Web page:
March 2, 2017
Albany, NY

Governor Cuomo Announces $800,000 in Funds Available for Resiliency and Water Quality Improvement Projects on Long Island South Shore Estuary Reserve

TOP Governor Cuomo Announces $800,000 in Funds...

Municipalities Eligible for up to $50,000 for Projects that Enhance Water Quality

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Governor Andrew M. Cuomo today announced $800,000 in funding available through the South Shore Estuary Reserve Local Assistance Grants Program. These grants will help fund actions that advance the Reserve's comprehensive management plan, which includes improving water quality, habitat restoration, community resilience, and enhancing public use and enjoyment of the Reserve.

"Preserving our natural resources is critical to the future of Long Island and this state as a whole," Governor Cuomo said. "I encourage local governments to utilize these grants to ensure the South Shore Estuary Reserve remains a tourism asset and economic driver for Long Island communities for decades to come."

Municipalities within the Reserve may apply for up to $50,000 in funding and grants will not require local matching funds. Projects should follow guidelines included in the Long Island South Shore Estuary Reserve comprehensive management plan and the Request for Applications is available on the Department of State website. All interested municipalities must submit completed applications by May 3, 2017.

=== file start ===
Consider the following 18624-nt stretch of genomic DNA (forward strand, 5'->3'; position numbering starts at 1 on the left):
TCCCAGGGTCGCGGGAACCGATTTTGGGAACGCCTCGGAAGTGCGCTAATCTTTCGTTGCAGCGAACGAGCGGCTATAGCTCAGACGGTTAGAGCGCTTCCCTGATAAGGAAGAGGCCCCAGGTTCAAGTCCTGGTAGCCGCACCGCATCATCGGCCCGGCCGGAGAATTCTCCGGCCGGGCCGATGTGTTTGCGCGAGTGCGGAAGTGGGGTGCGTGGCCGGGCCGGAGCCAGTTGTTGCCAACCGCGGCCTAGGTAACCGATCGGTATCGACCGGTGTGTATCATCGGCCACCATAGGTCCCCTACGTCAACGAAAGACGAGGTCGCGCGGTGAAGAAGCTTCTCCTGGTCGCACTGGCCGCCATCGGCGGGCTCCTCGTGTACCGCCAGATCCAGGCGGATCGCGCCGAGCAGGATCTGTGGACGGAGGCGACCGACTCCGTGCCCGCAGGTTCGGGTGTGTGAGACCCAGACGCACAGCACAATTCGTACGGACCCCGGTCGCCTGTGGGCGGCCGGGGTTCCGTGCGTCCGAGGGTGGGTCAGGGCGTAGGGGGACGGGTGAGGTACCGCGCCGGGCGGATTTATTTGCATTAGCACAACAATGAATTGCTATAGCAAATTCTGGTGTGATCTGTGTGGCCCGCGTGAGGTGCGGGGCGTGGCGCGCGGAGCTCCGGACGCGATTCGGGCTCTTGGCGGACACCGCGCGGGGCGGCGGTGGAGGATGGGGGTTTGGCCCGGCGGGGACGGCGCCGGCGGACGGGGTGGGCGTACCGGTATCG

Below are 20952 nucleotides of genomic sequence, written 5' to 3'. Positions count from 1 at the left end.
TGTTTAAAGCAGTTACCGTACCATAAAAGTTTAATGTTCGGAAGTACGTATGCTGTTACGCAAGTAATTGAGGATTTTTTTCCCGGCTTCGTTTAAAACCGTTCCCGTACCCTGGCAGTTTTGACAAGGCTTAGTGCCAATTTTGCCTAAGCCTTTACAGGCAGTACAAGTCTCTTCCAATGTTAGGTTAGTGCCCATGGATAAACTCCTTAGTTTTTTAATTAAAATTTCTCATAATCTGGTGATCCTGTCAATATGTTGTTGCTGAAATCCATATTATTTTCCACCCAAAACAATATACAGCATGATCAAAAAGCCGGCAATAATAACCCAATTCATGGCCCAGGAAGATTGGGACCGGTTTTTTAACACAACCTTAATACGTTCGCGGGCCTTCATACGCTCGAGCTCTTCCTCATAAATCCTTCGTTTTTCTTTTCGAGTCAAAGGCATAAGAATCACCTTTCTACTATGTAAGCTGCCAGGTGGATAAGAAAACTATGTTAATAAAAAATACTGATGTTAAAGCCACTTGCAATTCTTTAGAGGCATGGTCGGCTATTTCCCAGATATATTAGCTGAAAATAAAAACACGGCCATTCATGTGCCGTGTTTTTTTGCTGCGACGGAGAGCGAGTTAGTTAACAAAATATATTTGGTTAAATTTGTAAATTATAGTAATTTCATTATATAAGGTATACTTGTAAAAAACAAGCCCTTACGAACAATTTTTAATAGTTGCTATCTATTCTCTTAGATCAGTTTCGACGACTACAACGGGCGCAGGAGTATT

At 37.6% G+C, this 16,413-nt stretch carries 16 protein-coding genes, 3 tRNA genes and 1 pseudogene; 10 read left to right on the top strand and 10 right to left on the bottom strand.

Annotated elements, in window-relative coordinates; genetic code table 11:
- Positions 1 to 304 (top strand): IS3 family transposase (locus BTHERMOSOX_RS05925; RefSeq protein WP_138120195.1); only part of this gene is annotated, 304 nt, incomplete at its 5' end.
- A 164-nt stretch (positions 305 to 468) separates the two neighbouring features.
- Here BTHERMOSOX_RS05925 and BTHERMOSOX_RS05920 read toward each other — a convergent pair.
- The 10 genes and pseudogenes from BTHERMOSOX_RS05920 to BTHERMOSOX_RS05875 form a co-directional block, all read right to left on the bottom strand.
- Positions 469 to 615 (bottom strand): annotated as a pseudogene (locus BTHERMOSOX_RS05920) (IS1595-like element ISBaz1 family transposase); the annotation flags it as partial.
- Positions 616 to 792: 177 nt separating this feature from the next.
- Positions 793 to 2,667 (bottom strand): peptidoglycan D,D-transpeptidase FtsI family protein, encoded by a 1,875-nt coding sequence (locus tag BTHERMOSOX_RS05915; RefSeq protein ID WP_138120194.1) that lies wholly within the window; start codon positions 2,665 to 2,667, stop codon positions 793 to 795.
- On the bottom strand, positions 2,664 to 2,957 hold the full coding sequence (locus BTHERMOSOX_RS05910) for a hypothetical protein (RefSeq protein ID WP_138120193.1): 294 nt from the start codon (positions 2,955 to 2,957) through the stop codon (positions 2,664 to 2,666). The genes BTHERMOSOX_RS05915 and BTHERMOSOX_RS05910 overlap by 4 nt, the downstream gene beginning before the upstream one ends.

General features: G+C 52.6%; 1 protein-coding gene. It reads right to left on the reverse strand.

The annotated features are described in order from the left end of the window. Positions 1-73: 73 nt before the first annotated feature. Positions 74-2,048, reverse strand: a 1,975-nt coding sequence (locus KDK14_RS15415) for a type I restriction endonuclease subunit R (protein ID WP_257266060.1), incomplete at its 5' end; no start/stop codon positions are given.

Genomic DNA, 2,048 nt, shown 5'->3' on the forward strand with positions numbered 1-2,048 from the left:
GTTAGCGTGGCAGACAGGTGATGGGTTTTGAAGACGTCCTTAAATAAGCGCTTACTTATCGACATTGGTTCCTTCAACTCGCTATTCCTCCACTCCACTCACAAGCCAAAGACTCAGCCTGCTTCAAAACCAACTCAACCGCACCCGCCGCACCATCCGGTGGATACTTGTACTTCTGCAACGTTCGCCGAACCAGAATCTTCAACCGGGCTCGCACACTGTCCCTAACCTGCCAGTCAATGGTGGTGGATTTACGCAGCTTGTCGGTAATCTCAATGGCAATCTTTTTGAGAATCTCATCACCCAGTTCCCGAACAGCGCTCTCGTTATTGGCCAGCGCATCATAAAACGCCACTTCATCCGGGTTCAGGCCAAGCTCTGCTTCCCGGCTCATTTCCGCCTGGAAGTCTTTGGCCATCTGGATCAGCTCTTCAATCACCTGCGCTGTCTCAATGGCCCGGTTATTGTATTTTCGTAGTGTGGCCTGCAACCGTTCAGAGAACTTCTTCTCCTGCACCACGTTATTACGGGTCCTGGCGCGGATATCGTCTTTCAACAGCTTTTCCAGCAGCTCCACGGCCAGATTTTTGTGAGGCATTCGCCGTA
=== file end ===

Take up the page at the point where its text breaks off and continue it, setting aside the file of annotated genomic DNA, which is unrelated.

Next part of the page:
Established in 1993, the Reserve is administrated by the Department of State through the Long Island South Shore Estuary Reserve Act. The Act calls for the management and protection of Long Island's South Shore bays and upland areas draining to them. Funding for the Reserve is made available through the State’s Environmental Protection Fund. A Long Island South Shore Estuary Reserve Council was established through the Act, which is made up of 23-representatives from towns, villages, counties, the City of Long Beach, as well as, recreation, business, academic, environmental and citizen members.

Long Island is home to 1.5 million people and features a number of tourism assets, including beaches, marinas, parks and nature preserves. There are many opportunities for residents and visitors to swim, boat, fish, hike, and observe wildlife, which support Long Island’s growing tourism, seafood, and recreation industries. This funding aims to protect the region’s natural assets and support efforts to provide quality water to municipalities across Long Island.

New York Secretary of State Rossana Rosado said, "Clean water is a critical component of New York’s long-term sustainability agenda and our continued economic success.  A clean and sustainable environment is one of our most essential needs as a society. Ensuring thriving communities with great economic success is why we are safeguarding the South Shore Estuary Reserve so it can have all the resources to grow and preserve for years to come."